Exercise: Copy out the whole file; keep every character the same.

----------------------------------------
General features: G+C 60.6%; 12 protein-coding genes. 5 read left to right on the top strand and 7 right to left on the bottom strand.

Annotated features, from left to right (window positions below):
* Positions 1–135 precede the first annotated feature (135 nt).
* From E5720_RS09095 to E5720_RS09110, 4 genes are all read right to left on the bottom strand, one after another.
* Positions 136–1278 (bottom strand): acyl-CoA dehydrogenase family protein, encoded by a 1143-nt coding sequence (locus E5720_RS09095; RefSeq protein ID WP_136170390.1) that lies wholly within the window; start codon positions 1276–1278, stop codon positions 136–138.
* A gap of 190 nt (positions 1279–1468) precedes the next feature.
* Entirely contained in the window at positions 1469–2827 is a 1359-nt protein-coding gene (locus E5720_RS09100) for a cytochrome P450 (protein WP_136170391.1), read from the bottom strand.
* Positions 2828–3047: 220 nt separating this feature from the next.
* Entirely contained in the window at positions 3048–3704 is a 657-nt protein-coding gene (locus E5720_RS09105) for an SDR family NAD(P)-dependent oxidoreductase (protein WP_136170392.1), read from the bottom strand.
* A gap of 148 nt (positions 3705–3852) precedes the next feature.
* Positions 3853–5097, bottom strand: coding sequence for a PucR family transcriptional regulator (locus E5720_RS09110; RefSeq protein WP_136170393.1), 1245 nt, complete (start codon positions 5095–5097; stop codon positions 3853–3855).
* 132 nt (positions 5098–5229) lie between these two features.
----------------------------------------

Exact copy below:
General features: G+C 60.6%; 12 protein-coding genes. 5 read left to right on the top strand and 7 right to left on the bottom strand.

Annotated features, from left to right (window positions below):
* Positions 1–135 precede the first annotated feature (135 nt).
* From E5720_RS09095 to E5720_RS09110, 4 genes are all read right to left on the bottom strand, one after another.
* Positions 136–1278 (bottom strand): acyl-CoA dehydrogenase family protein, encoded by a 1143-nt coding sequence (locus E5720_RS09095; RefSeq protein ID WP_136170390.1) that lies wholly within the window; start codon positions 1276–1278, stop codon positions 136–138.
* A gap of 190 nt (positions 1279–1468) precedes the next feature.
* Entirely contained in the window at positions 1469–2827 is a 1359-nt protein-coding gene (locus E5720_RS09100) for a cytochrome P450 (protein WP_136170391.1), read from the bottom strand.
* Positions 2828–3047: 220 nt separating this feature from the next.
* Entirely contained in the window at positions 3048–3704 is a 657-nt protein-coding gene (locus E5720_RS09105) for an SDR family NAD(P)-dependent oxidoreductase (protein WP_136170392.1), read from the bottom strand.
* A gap of 148 nt (positions 3705–3852) precedes the next feature.
* Positions 3853–5097, bottom strand: coding sequence for a PucR family transcriptional regulator (locus E5720_RS09110; RefSeq protein WP_136170393.1), 1245 nt, complete (start codon positions 5095–5097; stop codon positions 3853–3855).
* 132 nt (positions 5098–5229) lie between these two features.